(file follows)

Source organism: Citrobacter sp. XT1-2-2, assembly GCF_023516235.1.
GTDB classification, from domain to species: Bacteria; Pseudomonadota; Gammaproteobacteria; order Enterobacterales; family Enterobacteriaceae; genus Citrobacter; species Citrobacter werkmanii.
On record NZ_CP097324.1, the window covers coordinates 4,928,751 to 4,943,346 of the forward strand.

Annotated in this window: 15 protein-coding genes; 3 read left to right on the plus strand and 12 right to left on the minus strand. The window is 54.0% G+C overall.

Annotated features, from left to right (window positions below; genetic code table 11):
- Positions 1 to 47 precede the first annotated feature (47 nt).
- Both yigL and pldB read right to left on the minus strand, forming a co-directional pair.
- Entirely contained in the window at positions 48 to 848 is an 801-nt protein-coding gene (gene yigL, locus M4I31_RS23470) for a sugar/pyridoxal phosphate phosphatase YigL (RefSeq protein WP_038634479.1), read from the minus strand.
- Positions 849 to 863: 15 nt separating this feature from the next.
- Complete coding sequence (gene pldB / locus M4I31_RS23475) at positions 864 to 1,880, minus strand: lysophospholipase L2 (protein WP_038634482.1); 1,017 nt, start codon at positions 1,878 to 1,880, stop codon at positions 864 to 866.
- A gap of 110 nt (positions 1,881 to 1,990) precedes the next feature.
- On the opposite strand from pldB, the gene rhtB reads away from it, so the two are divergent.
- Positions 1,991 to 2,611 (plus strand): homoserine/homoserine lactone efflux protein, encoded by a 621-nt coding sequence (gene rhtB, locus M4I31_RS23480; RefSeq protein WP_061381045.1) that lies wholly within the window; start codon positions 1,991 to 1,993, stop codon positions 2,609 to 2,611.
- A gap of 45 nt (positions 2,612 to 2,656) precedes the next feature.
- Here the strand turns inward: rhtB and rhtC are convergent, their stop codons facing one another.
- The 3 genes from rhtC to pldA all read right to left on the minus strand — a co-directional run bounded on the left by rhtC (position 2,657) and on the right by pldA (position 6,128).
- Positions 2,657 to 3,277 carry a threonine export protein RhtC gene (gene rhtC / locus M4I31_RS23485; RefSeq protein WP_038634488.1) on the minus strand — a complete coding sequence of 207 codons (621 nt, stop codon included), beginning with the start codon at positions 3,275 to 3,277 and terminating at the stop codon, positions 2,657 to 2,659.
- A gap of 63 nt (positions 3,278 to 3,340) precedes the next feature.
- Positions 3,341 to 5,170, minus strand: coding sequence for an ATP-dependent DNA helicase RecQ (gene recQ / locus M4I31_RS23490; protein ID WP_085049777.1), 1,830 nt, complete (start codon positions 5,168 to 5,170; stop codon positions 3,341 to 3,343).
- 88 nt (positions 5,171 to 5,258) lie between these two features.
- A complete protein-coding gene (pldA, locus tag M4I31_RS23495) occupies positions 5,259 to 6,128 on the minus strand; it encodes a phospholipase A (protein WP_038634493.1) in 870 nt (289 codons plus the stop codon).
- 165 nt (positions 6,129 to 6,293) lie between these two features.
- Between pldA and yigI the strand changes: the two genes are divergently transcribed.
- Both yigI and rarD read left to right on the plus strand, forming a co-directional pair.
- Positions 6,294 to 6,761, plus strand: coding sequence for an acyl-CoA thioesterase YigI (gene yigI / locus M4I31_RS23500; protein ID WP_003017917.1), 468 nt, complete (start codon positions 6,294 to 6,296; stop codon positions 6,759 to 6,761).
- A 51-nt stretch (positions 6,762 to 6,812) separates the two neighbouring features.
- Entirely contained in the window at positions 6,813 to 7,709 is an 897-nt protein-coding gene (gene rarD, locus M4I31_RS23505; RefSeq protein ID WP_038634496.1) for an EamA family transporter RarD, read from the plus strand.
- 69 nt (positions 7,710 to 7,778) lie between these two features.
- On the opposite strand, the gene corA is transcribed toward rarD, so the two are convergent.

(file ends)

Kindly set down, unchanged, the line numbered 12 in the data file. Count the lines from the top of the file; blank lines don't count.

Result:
- On the opposite strand from pldB, the gene rhtB reads away from it, so the two are divergent.